Muftic: Evolving thoughts on gun control
The Las Vegas massacre is another sad opportunity to refocus the national debate about gun control. I am beginning to re-evaluate my thinking on regulating assault weapons. At minimum, we need a serious national and Congressional discussion.
I live in a rural county where every kid on a ranch or the offspring of a hunter can shoot. My grandfather in the eastern plains of Colorado taught me how to shoot a tin can with a shotgun when I was youngster. Big game hunting is big business here. Sometimes weapons are needed for defense of human life or livestock or a pet threatened by a predatory beast, a coyote, a mountain lion. I know gun collectors and in my family I have gun club sportsmen NRA members.
I get all of that.
What I do not get is why semi automatic and automatic assault weapons are needed for any of these purposes.
Semi-automatic weapons converted to nearly automatic machine guns and equipped with large clips have one purpose: to kill many people without a shooter needing even minimal aiming or rapid fire skills, or pause to reload. This enables one person to cause more carnage than even using the already deadly unmodified semi-automatics.
With Las Vegas reports, we have learned more about how easily semi-automatics can be converted to automatics and to skirt federal regulations with bump stocks and digital methods readily and legally available.
You can take it to the bank that the next mass killer now knows how to modify and use their weapons to do as much damage as possible. There seems to be some bipartisan and even NRA agreement however that bump stocks sales need to be curtailed.
Finding killers’ motivation to learn what we can do to detect or stop a wannabe mass killer in advance is a worthy goal. However, the enabler common to single gunman mass killers regardless of motivation is an assault weapon.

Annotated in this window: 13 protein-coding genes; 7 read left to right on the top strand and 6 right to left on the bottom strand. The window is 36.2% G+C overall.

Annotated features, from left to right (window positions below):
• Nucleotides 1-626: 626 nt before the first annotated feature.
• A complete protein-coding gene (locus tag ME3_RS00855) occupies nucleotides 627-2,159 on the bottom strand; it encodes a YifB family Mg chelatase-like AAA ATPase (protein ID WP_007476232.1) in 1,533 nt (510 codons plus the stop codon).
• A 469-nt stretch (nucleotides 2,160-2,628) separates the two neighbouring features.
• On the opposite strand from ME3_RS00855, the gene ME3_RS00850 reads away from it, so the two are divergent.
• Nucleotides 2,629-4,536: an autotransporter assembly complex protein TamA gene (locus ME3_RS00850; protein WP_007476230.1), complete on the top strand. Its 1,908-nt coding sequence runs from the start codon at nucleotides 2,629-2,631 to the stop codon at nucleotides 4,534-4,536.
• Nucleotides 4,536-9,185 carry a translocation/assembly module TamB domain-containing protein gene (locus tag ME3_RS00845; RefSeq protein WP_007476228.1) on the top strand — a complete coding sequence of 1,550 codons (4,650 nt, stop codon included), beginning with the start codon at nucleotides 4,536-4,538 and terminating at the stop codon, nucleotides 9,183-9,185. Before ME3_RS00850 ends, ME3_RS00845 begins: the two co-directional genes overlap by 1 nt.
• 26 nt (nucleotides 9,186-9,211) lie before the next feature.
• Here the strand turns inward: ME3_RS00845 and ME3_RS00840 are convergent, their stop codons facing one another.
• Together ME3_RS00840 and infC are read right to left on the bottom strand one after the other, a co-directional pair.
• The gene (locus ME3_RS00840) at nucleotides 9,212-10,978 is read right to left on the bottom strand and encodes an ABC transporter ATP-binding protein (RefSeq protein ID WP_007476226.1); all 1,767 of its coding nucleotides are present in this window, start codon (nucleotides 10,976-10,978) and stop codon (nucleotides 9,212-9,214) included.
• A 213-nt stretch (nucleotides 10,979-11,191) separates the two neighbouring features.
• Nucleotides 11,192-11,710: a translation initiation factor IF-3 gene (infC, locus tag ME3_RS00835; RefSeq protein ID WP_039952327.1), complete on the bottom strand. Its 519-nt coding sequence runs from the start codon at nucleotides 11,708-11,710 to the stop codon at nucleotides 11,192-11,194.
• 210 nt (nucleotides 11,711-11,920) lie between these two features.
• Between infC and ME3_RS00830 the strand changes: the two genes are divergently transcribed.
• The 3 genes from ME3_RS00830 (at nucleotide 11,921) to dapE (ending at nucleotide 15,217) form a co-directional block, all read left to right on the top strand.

If there is to be a debate inspired by Las Vegas and an accumulated list of other such tragedies where assault weapons were used, reducing access to them and means of modification need to be a part of it.
An NRA-supported bill to make silencers legal was temporarily tabled by Speaker Paul Ryan as it became obvious the rat-a-tat noise was the only tip off that the Vegas shooter was not fireworks, alerting more to take cover and reducing potential casualties.
Another response from gun rights advocates is that their sole acceptable measure to stop mass killings is to better fund mental health services.
The GOP in control of Washington since January already tried to undermine access to mental health services. The attempt to repeal and replace Obamacare overlooked the fact that insurance coverage of mental health was one of the benefits they tried to remove.
In February, Donald Trump signed an executive order reversing an Obama-era attempt to better identify those with mental health problems. Trump killed that regulation that would have required the Social Security Administration to submit records of the mentally disabled to the FBI database as part of the background check that would deny those the ability to buy guns. In addition, the NRA lobbying has effectively scotched uniform background check legislation even though 74 percent of NRA members favor them.
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